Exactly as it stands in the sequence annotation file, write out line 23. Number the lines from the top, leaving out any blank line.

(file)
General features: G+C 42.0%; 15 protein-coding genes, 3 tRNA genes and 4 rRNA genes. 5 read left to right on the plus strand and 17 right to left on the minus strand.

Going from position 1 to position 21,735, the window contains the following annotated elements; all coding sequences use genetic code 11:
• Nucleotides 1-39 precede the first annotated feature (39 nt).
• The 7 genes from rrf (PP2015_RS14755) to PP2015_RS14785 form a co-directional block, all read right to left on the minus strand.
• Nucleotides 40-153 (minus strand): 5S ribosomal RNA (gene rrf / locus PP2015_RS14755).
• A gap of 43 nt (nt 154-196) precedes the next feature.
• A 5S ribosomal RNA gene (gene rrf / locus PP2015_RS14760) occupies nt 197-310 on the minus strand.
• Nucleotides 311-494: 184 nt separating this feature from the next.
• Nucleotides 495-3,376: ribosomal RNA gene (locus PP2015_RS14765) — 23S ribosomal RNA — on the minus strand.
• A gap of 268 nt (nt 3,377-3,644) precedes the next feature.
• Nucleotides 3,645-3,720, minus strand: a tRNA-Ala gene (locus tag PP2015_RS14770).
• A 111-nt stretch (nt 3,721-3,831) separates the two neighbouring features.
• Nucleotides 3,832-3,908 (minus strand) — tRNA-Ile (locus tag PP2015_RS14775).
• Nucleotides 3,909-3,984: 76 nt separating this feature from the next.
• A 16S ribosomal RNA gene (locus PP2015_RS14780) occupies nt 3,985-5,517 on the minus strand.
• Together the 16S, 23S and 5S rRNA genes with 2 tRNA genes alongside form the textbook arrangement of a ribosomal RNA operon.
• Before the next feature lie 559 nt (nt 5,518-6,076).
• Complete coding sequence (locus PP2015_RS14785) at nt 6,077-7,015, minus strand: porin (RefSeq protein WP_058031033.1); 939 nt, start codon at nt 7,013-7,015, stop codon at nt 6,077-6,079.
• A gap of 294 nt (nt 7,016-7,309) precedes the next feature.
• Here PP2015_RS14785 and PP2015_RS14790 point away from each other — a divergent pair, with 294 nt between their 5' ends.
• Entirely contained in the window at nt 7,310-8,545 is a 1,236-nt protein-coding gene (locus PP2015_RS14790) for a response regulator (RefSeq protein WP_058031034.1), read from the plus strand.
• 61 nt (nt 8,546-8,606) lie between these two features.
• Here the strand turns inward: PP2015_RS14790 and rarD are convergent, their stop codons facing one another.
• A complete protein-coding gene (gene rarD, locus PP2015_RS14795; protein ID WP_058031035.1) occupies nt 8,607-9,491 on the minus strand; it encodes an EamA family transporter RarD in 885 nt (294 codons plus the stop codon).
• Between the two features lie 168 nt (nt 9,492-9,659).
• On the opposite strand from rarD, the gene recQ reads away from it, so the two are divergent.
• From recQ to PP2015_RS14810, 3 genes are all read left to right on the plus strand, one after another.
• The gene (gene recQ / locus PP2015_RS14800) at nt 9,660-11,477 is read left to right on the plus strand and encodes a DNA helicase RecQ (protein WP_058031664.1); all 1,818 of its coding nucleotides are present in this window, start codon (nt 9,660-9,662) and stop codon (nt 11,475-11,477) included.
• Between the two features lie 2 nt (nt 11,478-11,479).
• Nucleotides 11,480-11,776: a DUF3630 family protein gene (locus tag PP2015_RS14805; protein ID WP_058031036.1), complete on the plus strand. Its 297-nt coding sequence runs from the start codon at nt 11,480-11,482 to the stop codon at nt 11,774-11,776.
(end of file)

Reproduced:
• Here the strand turns inward: PP2015_RS14790 and rarD are convergent, their stop codons facing one another.